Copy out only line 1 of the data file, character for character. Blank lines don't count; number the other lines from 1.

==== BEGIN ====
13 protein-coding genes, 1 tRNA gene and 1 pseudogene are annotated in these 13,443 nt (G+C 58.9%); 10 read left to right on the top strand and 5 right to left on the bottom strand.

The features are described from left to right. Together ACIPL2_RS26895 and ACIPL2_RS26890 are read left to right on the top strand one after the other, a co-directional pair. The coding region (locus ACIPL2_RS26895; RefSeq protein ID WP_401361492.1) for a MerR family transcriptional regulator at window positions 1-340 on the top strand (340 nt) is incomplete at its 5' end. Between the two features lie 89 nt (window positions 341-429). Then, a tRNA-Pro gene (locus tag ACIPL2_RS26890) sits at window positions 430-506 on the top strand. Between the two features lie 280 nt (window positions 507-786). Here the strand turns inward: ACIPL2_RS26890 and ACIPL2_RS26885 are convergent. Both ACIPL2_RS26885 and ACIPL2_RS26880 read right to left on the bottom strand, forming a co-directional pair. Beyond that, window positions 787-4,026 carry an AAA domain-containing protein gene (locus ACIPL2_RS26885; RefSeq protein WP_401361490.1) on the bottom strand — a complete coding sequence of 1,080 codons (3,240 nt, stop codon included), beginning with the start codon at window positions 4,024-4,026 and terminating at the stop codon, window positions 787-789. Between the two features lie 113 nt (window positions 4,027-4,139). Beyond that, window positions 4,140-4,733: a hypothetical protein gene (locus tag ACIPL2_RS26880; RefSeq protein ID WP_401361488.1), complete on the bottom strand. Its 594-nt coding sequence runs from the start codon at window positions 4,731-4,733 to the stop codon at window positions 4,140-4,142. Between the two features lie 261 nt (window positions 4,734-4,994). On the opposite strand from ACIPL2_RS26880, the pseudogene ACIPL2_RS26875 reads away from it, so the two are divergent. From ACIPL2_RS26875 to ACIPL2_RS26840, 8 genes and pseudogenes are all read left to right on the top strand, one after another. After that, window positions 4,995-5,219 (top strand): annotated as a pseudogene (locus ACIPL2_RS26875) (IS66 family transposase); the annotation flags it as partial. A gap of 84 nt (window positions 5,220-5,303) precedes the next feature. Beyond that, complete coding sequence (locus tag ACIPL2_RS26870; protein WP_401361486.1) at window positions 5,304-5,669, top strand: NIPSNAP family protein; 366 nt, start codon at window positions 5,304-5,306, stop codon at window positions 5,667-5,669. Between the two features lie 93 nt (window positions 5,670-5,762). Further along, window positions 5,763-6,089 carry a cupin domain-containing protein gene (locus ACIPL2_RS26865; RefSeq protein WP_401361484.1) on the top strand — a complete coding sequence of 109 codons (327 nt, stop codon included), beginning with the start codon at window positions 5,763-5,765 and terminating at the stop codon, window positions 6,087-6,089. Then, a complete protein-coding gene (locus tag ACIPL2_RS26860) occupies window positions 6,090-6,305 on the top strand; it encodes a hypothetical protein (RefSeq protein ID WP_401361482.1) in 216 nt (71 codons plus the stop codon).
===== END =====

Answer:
13 protein-coding genes, 1 tRNA gene and 1 pseudogene are annotated in these 13,443 nt (G+C 58.9%); 10 read left to right on the top strand and 5 right to left on the bottom strand.